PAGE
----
“The opportunities for professional development tended to be hours here or there, and I was a little sick of that because what you end up getting are snapshots, snippets of history or literature or technique. It doesn’t really have a lot of impact,” says Whiting, who, after finding the Facing History website, enrolled in an eight-week course on the Holocaust and human behavior in history and today. “When I saw the listing for this online course, I saw that it was eight weeks long and knew that I would have the opportunity to really read and delve into quite deep and heavy material. I knew I would be given the chance to engage really deeply with that material.”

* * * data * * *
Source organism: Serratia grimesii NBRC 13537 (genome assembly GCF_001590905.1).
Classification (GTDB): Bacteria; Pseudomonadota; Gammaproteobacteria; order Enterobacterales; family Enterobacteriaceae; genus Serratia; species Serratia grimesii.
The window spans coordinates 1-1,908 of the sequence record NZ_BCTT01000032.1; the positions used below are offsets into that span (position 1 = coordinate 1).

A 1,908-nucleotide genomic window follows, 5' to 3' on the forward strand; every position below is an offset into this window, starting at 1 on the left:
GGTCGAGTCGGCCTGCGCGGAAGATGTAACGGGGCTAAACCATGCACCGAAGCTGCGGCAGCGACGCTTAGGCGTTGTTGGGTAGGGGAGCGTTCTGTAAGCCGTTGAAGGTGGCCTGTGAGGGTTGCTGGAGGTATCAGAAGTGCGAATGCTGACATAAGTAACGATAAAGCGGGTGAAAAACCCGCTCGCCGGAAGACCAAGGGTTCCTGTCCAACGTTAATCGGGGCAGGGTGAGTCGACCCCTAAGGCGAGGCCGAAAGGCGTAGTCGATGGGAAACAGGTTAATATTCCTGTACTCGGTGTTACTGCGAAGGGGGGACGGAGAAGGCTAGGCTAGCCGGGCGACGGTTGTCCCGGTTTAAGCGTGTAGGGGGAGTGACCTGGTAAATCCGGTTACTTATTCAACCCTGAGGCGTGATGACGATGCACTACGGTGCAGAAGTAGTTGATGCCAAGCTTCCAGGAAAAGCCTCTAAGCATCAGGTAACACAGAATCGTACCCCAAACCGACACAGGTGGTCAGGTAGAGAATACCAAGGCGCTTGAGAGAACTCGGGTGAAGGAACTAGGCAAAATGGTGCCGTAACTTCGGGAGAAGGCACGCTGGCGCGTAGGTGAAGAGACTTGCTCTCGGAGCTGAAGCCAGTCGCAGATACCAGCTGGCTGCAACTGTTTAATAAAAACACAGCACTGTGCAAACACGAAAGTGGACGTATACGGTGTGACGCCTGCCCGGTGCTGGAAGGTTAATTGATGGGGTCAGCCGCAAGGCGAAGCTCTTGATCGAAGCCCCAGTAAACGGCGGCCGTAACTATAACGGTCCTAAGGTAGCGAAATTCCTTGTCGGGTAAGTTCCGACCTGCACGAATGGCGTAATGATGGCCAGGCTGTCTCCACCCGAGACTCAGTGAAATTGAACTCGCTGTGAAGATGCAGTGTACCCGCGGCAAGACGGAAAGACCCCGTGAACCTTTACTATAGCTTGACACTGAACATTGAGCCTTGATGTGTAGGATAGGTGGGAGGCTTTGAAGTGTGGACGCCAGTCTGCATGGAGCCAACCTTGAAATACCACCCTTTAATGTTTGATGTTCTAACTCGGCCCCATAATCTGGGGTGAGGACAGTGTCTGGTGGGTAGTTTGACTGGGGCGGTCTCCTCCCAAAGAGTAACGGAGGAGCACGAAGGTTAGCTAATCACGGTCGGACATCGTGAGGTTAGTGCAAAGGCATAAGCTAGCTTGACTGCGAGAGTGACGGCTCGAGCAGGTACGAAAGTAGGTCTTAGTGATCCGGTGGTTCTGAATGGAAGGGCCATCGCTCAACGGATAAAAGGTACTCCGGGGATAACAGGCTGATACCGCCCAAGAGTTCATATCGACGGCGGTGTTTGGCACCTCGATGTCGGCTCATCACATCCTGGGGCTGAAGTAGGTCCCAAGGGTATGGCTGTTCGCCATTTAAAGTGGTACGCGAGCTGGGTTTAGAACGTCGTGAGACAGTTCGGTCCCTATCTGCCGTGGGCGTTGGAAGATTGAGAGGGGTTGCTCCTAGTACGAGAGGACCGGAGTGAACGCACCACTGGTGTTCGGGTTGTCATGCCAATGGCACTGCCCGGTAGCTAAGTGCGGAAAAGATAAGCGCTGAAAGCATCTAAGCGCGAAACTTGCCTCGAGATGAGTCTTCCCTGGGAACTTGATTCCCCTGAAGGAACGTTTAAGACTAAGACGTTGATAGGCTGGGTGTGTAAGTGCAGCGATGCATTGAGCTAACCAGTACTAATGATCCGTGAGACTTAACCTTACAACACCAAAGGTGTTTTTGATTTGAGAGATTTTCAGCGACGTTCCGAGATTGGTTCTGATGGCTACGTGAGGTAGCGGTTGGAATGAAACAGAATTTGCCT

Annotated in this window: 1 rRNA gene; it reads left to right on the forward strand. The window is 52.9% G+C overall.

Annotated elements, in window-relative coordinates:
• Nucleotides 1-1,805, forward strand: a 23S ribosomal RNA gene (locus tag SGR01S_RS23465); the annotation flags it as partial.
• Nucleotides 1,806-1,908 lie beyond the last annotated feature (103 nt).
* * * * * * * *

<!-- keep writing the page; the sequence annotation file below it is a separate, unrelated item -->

Whiting and another educator from her school, the International School of Kuala Lumpur, joined nearly 40 teachers and administrators from around the world for the 2010 online course – one of eight that Facing History offers each year, in addition to a full schedule of webinars and in-person workshops and seminars. The Holocaust and Human Behavior course examines Facing History's core case study, and provides an overview of the rise of the Nazis and the Holocaust, as well as an in-depth look at some of Facing History's teaching strategies, primary source documents, and resources. Themes such as bystander behavior, obedience, rescuers and resisters, and civic participation are examined in history, literature, and the arts.